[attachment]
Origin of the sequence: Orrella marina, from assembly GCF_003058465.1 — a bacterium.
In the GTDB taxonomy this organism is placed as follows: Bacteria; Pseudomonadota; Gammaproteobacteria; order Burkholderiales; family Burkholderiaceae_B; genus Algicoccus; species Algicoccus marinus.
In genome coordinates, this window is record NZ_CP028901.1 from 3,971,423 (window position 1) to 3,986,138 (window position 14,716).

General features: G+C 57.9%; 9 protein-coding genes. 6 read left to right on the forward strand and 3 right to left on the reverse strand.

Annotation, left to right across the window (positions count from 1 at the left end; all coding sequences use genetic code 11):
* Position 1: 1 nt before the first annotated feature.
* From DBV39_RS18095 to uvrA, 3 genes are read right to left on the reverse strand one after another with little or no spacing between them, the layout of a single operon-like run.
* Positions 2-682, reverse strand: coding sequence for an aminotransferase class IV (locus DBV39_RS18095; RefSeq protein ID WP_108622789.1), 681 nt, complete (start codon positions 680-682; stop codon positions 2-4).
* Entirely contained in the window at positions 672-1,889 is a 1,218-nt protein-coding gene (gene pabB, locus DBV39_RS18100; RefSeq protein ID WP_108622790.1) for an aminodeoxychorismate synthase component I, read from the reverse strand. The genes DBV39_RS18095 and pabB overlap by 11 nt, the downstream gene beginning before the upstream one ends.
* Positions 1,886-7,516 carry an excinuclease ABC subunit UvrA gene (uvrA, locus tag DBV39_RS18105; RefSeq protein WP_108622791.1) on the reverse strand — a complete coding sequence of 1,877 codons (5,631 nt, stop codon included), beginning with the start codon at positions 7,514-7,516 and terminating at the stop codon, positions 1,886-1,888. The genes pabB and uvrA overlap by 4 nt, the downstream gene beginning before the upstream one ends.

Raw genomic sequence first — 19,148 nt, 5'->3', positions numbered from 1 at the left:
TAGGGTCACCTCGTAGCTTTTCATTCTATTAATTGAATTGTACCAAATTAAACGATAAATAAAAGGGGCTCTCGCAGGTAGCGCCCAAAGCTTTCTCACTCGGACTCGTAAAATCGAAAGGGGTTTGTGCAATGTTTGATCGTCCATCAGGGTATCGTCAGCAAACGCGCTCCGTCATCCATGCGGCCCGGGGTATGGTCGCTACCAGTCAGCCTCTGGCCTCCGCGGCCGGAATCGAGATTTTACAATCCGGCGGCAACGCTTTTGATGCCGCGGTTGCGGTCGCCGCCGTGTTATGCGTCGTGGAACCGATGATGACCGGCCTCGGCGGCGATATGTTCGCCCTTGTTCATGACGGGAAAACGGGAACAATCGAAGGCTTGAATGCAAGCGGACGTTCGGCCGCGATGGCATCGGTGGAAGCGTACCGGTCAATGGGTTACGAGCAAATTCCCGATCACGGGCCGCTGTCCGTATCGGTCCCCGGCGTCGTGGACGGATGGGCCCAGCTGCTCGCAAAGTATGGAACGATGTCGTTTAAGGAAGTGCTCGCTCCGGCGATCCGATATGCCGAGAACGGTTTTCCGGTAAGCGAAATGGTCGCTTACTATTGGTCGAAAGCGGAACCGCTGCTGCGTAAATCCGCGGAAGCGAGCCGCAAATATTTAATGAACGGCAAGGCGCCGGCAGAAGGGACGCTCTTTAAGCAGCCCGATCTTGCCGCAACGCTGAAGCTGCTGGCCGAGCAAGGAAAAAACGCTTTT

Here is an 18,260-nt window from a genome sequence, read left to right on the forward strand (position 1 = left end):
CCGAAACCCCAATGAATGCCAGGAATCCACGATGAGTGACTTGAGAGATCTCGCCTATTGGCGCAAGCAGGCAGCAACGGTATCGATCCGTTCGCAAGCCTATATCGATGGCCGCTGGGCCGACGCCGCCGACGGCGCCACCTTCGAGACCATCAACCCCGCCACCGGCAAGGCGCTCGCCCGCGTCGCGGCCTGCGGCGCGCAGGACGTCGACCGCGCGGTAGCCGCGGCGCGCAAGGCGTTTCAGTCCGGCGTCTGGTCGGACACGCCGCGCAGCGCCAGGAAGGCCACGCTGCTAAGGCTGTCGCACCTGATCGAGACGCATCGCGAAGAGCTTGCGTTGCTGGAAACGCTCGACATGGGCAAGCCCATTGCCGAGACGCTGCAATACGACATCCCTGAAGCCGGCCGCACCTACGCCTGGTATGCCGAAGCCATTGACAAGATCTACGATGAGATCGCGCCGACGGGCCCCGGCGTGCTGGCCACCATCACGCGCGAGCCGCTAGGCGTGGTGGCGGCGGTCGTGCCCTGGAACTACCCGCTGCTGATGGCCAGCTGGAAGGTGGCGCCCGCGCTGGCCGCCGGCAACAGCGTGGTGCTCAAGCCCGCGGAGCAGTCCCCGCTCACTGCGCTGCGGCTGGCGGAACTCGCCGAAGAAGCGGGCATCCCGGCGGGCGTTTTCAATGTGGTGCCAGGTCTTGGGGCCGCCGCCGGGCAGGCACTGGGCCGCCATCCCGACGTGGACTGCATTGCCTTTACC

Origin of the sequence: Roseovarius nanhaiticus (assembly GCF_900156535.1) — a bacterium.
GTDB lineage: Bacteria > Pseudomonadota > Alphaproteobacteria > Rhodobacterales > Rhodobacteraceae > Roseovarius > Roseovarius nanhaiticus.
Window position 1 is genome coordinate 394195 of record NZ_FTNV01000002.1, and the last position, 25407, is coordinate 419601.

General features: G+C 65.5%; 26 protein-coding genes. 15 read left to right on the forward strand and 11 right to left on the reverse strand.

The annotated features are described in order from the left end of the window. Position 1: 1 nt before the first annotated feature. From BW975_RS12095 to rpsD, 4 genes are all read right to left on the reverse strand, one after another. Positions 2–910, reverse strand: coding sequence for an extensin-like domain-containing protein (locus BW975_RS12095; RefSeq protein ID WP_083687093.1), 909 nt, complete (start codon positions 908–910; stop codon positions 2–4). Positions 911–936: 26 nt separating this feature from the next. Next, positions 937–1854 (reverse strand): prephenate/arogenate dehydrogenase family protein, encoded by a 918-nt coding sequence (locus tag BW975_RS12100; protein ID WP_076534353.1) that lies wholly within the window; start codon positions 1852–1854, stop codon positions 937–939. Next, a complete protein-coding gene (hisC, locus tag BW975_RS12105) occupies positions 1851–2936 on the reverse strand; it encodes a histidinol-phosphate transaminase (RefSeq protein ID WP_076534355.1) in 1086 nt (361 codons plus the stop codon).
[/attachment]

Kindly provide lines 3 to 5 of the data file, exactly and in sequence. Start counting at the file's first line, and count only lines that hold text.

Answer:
In genome coordinates, this window is record NZ_CP028901.1 from 3,971,423 (window position 1) to 3,986,138 (window position 14,716).

General features: G+C 57.9%; 9 protein-coding genes. 6 read left to right on the forward strand and 3 right to left on the reverse strand.

Annotation, left to right across the window (positions count from 1 at the left end; all coding sequences use genetic code 11):